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Navy OAR Test Study Guide

If you serve in the Coast Guard, Navy, or Marines, you have likely heard of the OAR test.

Service members who meet the minimum criteria for officer training must take the OAR as a part of the process.

Also, anyone who qualifies to apply for an Officer Training Program can register for the OAR.

However, it is vital to fully understand what the test measures and how to prepare best to ensure you are a competitive candidate.  

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What is the OAR Test?

Before officer training programs, candidates must pass the OAR
Image: wikimedia.org

The Officer Aptitude Rating test (OAR) is a part of a more extensive test called the Aviation Standard Test Battery (ASTB).

If you wish to qualify for officer training, you must perform well on the OAR for consideration.

The OAR determines if you possess the basic skills necessary for success as an officer.

OAR Test Scores Explained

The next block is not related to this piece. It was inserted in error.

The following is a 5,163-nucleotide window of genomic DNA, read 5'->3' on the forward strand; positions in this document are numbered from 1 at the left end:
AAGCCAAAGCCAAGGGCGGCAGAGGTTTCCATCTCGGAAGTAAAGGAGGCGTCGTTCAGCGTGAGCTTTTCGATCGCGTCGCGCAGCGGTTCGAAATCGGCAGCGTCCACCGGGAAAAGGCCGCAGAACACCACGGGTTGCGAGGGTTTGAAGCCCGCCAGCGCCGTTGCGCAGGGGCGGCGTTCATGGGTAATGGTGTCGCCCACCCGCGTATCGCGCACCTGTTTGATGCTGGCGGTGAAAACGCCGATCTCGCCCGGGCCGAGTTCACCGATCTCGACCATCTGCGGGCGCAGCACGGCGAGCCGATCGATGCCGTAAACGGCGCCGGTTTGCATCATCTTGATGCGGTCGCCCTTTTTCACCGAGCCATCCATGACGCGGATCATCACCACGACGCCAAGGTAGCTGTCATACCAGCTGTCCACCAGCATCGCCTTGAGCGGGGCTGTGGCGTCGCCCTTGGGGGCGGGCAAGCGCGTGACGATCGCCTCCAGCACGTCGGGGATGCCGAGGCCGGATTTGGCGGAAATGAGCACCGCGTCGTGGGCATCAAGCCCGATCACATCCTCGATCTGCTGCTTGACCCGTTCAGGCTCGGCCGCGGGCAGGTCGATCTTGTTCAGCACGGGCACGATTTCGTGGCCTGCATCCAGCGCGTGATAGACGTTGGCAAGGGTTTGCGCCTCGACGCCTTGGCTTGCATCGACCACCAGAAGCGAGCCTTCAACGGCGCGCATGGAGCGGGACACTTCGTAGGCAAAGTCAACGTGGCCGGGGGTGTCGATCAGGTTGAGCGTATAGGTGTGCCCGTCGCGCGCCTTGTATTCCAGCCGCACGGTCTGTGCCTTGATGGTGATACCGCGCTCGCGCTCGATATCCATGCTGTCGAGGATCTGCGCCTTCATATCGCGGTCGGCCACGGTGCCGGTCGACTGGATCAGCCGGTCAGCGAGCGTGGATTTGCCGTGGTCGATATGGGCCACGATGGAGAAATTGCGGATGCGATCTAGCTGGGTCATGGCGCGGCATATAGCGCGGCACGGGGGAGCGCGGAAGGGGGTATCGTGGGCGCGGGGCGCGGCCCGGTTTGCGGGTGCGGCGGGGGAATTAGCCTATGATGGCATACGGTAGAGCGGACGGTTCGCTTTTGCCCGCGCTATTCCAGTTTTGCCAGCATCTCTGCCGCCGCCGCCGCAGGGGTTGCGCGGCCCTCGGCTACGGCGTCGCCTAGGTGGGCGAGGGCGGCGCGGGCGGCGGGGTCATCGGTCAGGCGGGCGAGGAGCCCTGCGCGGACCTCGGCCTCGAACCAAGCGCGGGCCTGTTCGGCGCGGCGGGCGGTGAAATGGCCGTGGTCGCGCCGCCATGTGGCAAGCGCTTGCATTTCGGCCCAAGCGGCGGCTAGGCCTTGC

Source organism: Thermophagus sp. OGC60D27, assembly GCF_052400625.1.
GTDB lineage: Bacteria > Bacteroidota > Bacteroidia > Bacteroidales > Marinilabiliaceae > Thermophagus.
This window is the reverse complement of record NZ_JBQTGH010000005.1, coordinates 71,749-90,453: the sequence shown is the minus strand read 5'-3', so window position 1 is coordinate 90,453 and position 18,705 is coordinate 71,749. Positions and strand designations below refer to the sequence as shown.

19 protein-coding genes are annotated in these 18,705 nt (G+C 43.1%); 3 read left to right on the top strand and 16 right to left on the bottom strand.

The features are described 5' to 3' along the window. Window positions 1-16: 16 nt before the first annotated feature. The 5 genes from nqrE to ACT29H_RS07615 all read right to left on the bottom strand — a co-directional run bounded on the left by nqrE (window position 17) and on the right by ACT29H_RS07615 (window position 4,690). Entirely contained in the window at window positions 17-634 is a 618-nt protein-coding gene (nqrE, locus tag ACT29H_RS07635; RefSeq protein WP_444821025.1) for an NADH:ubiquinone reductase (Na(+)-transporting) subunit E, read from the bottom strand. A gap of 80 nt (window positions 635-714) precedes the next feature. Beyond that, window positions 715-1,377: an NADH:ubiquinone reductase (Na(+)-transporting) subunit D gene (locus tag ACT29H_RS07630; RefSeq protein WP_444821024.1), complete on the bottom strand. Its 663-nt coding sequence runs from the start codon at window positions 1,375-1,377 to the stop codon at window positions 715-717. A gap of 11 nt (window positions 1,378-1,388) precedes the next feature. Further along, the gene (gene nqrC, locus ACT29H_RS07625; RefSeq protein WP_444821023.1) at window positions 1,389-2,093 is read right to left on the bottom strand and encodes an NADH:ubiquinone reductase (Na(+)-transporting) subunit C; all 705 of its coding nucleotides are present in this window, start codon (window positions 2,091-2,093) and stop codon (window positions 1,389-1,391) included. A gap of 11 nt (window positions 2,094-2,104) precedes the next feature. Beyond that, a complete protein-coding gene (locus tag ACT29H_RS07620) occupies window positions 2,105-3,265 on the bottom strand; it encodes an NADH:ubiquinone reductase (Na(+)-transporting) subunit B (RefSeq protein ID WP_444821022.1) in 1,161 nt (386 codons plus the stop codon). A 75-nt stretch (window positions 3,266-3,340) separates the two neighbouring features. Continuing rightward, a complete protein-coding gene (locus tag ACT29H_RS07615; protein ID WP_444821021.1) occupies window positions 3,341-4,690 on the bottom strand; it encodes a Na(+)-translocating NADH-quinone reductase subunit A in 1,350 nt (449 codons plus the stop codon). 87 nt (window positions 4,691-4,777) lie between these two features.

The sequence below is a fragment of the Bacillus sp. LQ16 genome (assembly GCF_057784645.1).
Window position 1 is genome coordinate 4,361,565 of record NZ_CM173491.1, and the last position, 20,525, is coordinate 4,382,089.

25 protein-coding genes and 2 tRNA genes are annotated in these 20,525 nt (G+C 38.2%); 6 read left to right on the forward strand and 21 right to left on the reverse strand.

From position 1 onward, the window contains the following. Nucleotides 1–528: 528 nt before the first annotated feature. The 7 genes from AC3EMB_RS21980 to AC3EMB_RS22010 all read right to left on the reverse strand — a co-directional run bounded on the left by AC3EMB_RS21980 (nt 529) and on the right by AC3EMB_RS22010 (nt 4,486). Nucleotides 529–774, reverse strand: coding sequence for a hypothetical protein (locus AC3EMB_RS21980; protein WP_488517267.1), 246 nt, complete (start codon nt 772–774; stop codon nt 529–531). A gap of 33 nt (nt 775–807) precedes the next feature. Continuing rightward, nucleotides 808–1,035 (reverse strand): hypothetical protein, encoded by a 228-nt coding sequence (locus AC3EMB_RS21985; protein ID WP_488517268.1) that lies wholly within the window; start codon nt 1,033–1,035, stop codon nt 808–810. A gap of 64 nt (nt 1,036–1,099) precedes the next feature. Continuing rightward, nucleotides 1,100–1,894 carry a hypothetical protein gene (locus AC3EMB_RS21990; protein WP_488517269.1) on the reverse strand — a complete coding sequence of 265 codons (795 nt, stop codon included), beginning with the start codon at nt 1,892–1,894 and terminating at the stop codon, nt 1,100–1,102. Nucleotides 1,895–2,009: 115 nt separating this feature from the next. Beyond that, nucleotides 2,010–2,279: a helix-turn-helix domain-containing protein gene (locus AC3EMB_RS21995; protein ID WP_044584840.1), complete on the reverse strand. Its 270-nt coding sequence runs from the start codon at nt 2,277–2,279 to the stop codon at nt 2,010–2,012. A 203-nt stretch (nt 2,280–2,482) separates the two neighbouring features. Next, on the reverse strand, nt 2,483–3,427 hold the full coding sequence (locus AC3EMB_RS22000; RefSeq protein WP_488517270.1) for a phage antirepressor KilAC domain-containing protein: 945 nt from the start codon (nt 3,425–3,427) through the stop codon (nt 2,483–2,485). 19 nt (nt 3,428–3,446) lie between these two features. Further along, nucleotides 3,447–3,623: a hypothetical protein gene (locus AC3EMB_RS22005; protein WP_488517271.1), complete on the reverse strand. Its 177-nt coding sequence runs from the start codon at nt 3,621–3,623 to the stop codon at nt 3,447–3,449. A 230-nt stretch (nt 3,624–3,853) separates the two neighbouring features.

There are three different subtests for the OAR, and each subtest contributes to your overall score.

Each test uses a point system, and the scores range from 20 to 80.

The Navy has a minimum score requirement of 35 for the OAR.

However, keep in mind Officer Training Program entries are competitive, and the minimum will not set you apart from those who are your competition.

The subtests include:

Math Skills

The math section covers basic computations and solving for variables. Also, fractions, exponents, and angles are all on the exam and other topics.

Reading Comprehension

The reading portion of the OAR requires test-takers to read a text and extract meaningful information.

Also, some questions require the ability to infer meaning. In other words, make an educated guess based on what you read.

Mechanical Comprehension

The mechanical subtest covers a wide range of mechanical knowledge such as engines, gasses and liquids, and volume.

Furthermore, expect to cover basic principles of physical science in this subtest.

How to Prepare for the OAR Test

Since candidacy is competitive for Officer Training programs, it is crucial to do well the first time.

Timing is Everything

Your first goal is to prepare with enough time to comfortable study without stress.

Ideally, you know well in advance that you must take the OAR.